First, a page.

The Greek Orthodox Church of the Holy Fathers in Shrewsbury, Shropshire, England, asked me to make a preliminary design for a new church. In this article I want to explain a little of the theology and thinking behind the design I have produced in conjunction with Subdeacon Guy Maxfield.
The Aim: a church design incarnate in the west
At its present rate of growth, the twenty-five year old parish is going to outgrow its current church, and so plans are afoot to buy new property and build a new church. We all knew that this was a wonderful opportunity to design a church which was more than a simple import from Byzantium or Russia. Its design needed to marry the wisdom of Byzantine church architecture with the rich tradition of the earlier Orthodox west, suitable contemporary building techniques, and the materials used locally in Shropshire.
Although a few purpose-built Orthodox churches do exist in Britain, all have been simple reconstructions or even copies of Greek, Russian or Serbian designs, without adaptation to their British environment or any recognition of the Orthodox history of Britain in the first millennium or so after Christ. This naturally gives the impression to outsiders that Orthodoxy is entirely a foreign import. This church desing was a golden opportunity to right this wrong.
The design needed to relate both to Greeks and to British. The parish was founded by an English priest, and its congregation is approximately 45% British converts, 45% Cypriot, and 10% Russian, Rumanian and Serbian.
Domed or basilican design?
We decided to use the domed cross in square church developed in the east (we shall call this the Byzantine floor plan) as our basis, whilst drawing as much as possible on elements of Anglo-Saxon and Romanesque design. The Byzantine design is theologically richer than the simpler basilican plan. It offers a rich variety of interior surfaces on which to fresco and devlop theological themes. Also, the transition from dome to drum to pendative to nave offers a vertical narrative as well as a horizontal one, something lacking in the basilca.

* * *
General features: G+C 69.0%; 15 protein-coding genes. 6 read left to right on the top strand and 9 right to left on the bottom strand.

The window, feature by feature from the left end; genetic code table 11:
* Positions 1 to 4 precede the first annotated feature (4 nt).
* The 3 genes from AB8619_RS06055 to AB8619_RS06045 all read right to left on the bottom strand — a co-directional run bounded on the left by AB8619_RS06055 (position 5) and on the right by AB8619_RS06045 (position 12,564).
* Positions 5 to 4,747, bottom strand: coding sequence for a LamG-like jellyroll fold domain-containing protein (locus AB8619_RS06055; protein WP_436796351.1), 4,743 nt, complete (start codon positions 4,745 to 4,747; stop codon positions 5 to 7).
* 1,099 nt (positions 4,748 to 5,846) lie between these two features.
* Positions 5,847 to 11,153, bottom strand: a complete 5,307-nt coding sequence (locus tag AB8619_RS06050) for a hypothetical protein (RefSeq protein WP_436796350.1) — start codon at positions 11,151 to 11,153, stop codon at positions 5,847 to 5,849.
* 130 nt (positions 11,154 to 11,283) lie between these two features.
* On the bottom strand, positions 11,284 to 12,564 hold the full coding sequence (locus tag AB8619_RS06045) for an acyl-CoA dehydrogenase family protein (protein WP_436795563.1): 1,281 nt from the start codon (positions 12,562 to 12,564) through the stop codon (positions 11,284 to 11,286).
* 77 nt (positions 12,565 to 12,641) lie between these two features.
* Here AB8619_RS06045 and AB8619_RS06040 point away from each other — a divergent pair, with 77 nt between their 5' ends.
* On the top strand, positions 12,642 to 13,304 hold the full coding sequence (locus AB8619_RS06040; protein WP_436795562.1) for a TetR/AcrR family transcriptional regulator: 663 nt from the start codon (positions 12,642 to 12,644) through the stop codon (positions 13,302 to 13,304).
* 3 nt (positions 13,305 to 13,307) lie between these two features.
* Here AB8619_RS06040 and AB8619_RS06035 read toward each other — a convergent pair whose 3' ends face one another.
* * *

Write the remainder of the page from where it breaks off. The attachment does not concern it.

Once this was decided, the next step was to study early western Church architecture – up to the 13th century – and see what elements to draw from this. We saw that rarely were roofs domed or curved, they were either hipped or pyramidal. Where domical roofs are seen, as in St Paul’s London, it is in architecture trying to revive pagan Roman architecture rather than Christian. So we roofed our dome with an eight sided pyramid, and the drums inside with hipped roofs. This design harmonizes with much local builidng of Shropshire, and has the added advantage that it is cheaper to construct and maintain than domed roofs.
There were various options for materals. For the roof, slate or plain clay tile. Options are open here.The water colour shows slate, though plain tiles are warmer in colour. For the walls the main options in descending order or expense were: stone; stone corners and windows with brick walls; stone or brick corners and windows with plaster render elsewhere; everything rendered. The design goes for brick corners and wndows and lime plaster render. This limited use of stone allowed us to quote from Anglo-Saxon architecture, hence the dormer windows in the roof.
The window designs are all drawn from extant Anglo-Saxon churches, dated from around 800 to 1,000 A.D.